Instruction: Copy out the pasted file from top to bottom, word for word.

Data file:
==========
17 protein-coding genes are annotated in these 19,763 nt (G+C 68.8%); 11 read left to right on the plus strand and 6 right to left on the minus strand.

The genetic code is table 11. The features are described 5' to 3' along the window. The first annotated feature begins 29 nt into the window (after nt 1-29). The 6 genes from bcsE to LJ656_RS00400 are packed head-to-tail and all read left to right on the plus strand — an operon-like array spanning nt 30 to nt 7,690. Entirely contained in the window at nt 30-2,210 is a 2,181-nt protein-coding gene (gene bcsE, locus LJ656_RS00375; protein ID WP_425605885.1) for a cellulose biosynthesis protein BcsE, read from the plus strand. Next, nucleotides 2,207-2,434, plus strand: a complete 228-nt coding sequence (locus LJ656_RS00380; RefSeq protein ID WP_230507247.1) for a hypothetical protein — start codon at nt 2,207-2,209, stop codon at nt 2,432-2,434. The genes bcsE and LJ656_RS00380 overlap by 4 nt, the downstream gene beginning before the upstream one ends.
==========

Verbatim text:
17 protein-coding genes are annotated in these 19,763 nt (G+C 68.8%); 11 read left to right on the plus strand and 6 right to left on the minus strand.

The genetic code is table 11. The features are described 5' to 3' along the window. The first annotated feature begins 29 nt into the window (after nt 1-29). The 6 genes from bcsE to LJ656_RS00400 are packed head-to-tail and all read left to right on the plus strand — an operon-like array spanning nt 30 to nt 7,690. Entirely contained in the window at nt 30-2,210 is a 2,181-nt protein-coding gene (gene bcsE, locus LJ656_RS00375; protein ID WP_425605885.1) for a cellulose biosynthesis protein BcsE, read from the plus strand. Next, nucleotides 2,207-2,434, plus strand: a complete 228-nt coding sequence (locus LJ656_RS00380; RefSeq protein ID WP_230507247.1) for a hypothetical protein — start codon at nt 2,207-2,209, stop codon at nt 2,432-2,434. The genes bcsE and LJ656_RS00380 overlap by 4 nt, the downstream gene beginning before the upstream one ends.